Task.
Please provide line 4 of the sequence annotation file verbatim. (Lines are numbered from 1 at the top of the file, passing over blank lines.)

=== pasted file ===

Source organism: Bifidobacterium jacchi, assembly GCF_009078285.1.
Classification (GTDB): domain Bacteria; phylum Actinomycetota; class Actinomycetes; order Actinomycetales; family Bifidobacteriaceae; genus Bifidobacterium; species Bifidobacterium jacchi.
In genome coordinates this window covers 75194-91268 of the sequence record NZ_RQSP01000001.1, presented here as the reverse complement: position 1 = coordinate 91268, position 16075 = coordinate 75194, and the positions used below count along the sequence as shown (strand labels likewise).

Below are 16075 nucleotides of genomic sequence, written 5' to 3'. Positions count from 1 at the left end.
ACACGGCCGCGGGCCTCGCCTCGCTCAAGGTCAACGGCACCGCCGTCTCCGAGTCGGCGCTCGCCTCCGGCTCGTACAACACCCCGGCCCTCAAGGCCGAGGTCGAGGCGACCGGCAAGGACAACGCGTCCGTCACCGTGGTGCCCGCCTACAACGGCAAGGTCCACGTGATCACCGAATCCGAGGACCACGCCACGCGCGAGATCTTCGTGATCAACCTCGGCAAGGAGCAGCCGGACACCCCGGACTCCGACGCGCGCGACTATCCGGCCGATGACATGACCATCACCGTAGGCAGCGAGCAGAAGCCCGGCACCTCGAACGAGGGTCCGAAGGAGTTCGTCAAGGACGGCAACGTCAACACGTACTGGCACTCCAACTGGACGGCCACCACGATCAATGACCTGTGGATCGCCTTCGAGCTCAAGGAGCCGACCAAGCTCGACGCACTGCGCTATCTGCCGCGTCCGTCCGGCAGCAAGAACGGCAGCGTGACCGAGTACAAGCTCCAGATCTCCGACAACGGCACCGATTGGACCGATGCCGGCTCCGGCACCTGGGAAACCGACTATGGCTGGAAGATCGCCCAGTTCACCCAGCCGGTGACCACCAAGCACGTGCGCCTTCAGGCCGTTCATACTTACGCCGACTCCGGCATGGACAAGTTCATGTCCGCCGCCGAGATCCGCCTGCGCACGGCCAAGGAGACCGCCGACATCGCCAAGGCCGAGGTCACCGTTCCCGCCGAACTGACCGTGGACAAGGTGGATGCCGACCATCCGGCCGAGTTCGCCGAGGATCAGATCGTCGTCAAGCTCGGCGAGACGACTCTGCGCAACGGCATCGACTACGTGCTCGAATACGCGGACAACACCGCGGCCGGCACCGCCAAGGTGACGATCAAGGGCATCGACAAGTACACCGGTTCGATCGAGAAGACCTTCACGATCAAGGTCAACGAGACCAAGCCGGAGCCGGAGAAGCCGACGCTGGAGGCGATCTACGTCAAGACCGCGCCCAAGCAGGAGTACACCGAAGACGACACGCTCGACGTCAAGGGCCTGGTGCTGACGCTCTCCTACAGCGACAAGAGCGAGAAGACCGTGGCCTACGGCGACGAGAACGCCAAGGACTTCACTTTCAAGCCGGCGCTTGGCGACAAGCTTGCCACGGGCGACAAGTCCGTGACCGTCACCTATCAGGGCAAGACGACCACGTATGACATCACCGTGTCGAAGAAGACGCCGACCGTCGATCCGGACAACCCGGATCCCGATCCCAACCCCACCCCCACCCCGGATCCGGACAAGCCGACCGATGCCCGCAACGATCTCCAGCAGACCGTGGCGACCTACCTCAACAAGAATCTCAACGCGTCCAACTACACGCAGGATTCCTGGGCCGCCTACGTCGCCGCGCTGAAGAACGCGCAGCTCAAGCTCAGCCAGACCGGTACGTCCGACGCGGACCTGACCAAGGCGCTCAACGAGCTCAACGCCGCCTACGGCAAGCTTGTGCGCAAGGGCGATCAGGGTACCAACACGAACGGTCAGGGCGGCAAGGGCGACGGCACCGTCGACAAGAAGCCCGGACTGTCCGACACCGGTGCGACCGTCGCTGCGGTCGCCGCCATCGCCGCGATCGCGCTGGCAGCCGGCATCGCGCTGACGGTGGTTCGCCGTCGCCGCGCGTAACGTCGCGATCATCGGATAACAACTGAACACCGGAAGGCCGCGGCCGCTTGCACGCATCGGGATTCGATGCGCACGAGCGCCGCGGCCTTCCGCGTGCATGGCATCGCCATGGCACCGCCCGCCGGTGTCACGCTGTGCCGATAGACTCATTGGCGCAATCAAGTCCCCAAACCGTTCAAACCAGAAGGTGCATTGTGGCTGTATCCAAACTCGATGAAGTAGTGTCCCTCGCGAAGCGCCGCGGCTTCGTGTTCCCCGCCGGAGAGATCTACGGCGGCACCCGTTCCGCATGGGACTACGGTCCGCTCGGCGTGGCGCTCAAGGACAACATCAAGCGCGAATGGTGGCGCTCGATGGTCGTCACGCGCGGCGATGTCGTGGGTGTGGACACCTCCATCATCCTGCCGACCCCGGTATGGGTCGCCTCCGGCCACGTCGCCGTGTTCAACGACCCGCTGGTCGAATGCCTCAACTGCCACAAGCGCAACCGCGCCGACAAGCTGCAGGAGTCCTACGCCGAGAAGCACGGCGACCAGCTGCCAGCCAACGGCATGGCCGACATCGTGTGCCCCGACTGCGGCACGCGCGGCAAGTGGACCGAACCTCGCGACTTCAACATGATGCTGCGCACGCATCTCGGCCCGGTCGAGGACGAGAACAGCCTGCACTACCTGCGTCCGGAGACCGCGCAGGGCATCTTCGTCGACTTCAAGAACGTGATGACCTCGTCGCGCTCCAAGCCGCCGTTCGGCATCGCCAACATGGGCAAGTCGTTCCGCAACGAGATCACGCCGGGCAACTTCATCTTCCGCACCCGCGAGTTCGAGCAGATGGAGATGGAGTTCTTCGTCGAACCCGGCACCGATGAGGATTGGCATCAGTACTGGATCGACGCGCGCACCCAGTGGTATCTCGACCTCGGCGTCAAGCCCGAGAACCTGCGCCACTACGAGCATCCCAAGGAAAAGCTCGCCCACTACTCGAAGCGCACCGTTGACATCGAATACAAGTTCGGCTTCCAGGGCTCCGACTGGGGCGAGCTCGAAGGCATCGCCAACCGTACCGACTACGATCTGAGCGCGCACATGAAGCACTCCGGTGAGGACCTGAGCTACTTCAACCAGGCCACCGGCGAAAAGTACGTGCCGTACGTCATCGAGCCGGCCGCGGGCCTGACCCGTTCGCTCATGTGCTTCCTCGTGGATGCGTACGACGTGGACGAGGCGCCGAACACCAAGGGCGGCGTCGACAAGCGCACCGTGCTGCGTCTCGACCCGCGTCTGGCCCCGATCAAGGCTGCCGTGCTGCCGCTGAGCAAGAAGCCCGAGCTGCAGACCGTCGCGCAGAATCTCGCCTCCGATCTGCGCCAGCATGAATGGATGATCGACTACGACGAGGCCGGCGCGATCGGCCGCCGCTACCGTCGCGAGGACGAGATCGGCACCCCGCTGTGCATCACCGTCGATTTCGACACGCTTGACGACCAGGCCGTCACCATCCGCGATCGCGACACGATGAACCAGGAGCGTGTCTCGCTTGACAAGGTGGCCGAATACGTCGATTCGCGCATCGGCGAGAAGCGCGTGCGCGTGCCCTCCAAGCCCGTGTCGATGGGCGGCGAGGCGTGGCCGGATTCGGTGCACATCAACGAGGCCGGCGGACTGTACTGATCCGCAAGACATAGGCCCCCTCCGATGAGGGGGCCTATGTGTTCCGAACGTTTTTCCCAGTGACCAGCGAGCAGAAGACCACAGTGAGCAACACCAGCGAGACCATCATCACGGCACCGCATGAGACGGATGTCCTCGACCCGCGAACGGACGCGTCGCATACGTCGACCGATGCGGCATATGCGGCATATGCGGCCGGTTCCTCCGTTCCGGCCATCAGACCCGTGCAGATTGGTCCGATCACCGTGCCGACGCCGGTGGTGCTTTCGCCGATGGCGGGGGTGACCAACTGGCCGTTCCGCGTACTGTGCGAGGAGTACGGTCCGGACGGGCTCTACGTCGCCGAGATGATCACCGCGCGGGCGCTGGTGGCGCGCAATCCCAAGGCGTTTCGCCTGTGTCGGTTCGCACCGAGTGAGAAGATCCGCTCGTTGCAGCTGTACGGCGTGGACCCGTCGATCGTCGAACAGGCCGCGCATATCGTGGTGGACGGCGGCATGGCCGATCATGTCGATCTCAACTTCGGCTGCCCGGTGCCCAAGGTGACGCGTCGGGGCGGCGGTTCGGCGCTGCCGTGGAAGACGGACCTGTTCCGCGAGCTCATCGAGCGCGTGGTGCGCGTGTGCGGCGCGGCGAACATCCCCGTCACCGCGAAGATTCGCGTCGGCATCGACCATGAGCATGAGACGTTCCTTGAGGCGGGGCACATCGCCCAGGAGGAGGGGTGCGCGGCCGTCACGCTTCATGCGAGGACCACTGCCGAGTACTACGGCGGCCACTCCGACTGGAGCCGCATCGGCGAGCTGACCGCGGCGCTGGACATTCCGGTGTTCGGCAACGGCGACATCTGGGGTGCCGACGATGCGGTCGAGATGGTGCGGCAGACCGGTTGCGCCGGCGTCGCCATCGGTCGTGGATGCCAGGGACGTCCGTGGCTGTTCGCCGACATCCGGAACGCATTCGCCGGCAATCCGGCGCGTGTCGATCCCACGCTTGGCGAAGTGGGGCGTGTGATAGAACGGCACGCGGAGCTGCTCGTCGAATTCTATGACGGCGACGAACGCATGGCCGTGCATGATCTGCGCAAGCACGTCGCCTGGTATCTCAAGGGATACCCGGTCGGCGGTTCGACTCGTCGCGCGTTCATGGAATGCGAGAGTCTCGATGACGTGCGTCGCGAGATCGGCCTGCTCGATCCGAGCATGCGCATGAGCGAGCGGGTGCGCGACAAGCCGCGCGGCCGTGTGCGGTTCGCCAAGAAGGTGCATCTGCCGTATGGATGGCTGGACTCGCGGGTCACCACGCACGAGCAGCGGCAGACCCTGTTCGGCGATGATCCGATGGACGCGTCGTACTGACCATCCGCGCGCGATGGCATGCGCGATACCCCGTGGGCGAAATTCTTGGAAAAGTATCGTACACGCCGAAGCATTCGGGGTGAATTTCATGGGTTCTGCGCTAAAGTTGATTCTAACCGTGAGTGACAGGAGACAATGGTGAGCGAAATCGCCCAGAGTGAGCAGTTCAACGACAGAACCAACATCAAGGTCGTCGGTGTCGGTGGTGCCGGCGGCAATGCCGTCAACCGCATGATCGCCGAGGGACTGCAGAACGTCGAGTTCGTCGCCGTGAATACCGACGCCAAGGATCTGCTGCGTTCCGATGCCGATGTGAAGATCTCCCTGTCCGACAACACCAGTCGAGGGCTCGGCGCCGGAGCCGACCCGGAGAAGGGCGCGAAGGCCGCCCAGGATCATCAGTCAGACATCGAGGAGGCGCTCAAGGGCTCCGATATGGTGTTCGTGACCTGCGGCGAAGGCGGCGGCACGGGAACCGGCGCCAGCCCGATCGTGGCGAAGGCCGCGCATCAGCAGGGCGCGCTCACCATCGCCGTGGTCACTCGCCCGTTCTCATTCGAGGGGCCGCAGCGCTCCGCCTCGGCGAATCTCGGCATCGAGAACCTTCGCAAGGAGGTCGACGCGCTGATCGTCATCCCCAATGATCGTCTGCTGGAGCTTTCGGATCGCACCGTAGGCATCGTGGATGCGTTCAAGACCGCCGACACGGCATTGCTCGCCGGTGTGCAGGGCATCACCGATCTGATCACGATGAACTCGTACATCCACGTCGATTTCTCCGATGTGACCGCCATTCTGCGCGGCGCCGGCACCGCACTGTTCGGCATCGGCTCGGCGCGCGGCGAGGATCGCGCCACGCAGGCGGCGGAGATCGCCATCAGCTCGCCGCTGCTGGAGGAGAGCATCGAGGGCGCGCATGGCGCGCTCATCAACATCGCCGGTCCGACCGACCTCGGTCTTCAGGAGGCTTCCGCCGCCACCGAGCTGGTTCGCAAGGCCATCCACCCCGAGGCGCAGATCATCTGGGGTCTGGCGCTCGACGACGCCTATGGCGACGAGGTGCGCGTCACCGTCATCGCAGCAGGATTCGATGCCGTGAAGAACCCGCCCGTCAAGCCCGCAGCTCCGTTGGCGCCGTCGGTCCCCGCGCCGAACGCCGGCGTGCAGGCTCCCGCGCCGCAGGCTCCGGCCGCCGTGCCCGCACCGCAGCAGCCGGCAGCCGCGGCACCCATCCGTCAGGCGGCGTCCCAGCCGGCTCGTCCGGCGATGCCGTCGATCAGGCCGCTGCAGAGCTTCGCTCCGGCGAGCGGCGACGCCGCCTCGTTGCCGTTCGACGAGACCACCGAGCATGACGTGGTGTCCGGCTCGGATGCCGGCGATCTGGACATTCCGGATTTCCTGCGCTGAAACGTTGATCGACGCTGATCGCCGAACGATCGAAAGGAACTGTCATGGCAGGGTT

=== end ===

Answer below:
Below are 16075 nucleotides of genomic sequence, written 5' to 3'. Positions count from 1 at the left end.